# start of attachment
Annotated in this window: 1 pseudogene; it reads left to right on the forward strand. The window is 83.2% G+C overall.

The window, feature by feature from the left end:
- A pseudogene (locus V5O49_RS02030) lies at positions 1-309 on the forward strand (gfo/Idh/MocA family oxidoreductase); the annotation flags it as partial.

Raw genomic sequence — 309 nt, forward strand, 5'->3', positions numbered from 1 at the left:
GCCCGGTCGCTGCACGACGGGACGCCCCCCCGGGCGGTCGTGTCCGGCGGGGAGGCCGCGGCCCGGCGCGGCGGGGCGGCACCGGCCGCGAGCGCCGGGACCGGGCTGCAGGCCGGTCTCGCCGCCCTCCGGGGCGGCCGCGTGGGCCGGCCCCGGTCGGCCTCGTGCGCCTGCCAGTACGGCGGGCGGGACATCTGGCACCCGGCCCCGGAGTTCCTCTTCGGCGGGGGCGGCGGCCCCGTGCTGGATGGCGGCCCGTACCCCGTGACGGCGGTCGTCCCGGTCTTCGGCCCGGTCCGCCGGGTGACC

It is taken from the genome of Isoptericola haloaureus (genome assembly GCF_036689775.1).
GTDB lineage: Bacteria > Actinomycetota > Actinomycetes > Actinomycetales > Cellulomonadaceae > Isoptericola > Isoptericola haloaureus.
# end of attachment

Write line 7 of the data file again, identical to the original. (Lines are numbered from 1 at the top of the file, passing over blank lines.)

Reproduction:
GTDB lineage: Bacteria > Actinomycetota > Actinomycetes > Actinomycetales > Cellulomonadaceae > Isoptericola > Isoptericola haloaureus.